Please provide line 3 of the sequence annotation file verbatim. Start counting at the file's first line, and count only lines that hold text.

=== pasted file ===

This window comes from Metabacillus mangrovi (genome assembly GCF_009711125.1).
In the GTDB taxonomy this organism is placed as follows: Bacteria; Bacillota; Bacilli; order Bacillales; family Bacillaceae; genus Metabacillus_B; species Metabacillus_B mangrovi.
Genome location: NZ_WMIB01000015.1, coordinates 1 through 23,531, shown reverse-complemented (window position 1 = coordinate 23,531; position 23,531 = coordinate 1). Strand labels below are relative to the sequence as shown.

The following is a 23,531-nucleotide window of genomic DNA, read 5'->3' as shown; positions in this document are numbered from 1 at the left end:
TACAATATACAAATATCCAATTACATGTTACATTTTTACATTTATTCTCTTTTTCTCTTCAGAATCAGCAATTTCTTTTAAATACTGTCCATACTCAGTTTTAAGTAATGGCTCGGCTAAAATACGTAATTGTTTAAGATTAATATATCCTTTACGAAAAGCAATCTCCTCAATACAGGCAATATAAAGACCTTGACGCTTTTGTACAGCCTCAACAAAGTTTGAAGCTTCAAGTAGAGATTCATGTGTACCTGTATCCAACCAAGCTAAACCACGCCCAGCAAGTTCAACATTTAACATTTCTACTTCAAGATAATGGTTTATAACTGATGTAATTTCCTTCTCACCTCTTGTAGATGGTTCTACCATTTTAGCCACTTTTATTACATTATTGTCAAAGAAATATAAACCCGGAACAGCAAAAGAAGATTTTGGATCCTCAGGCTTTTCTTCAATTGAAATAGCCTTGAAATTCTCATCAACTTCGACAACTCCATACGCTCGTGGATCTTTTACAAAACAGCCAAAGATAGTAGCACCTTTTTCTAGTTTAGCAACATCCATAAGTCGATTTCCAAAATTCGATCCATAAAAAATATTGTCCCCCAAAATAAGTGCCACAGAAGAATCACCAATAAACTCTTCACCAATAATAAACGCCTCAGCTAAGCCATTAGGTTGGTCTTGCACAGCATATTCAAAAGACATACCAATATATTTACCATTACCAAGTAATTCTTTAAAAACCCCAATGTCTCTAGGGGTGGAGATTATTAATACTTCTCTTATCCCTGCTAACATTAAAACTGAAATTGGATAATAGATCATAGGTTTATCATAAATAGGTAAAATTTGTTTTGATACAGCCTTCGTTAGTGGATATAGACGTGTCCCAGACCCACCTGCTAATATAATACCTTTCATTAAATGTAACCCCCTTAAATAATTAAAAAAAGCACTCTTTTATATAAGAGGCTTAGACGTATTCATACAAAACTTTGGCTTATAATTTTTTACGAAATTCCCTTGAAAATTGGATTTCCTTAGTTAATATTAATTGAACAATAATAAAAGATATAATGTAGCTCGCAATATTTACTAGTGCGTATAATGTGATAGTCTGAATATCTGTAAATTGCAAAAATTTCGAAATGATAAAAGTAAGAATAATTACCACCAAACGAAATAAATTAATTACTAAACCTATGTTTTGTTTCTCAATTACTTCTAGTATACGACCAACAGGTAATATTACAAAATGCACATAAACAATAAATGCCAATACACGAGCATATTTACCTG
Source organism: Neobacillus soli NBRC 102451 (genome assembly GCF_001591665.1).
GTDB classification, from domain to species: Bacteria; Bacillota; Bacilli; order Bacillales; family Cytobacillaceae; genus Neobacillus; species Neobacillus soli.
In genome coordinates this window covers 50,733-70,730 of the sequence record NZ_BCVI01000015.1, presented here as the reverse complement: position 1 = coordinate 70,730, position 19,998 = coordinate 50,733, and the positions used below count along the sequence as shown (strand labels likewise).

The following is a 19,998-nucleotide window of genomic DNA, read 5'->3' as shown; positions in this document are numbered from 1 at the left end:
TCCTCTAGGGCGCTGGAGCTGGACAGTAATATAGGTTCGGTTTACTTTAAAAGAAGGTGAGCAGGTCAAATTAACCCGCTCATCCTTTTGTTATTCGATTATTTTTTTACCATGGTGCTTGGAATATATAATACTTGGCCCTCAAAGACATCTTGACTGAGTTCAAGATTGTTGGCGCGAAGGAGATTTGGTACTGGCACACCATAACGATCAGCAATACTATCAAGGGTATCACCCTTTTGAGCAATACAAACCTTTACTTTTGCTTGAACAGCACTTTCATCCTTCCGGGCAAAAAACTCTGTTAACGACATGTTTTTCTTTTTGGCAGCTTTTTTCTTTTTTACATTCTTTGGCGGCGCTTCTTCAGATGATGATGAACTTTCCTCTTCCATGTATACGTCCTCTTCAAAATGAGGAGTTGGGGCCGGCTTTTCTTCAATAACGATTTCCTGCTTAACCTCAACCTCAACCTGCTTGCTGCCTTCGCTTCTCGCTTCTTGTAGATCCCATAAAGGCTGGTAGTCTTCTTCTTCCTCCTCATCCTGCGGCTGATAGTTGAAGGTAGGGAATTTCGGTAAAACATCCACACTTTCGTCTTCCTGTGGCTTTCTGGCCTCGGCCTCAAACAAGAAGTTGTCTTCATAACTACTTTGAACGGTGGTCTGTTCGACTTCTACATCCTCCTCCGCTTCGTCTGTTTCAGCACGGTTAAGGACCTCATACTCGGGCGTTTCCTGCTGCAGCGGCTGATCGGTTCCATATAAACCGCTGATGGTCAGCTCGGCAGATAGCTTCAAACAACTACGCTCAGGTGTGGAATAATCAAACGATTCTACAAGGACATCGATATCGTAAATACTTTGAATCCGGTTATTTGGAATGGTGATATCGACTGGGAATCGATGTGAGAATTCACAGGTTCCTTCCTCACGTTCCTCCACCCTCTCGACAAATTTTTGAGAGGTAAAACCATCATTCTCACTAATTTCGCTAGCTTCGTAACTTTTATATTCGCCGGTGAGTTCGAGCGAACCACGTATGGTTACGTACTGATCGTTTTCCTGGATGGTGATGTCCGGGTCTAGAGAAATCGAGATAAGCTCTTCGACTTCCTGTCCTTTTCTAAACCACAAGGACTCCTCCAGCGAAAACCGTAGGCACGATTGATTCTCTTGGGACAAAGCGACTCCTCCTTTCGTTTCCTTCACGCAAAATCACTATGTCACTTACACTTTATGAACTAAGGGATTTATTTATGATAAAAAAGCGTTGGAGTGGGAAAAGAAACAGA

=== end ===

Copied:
Genome location: NZ_WMIB01000015.1, coordinates 1 through 23,531, shown reverse-complemented (window position 1 = coordinate 23,531; position 23,531 = coordinate 1). Strand labels below are relative to the sequence as shown.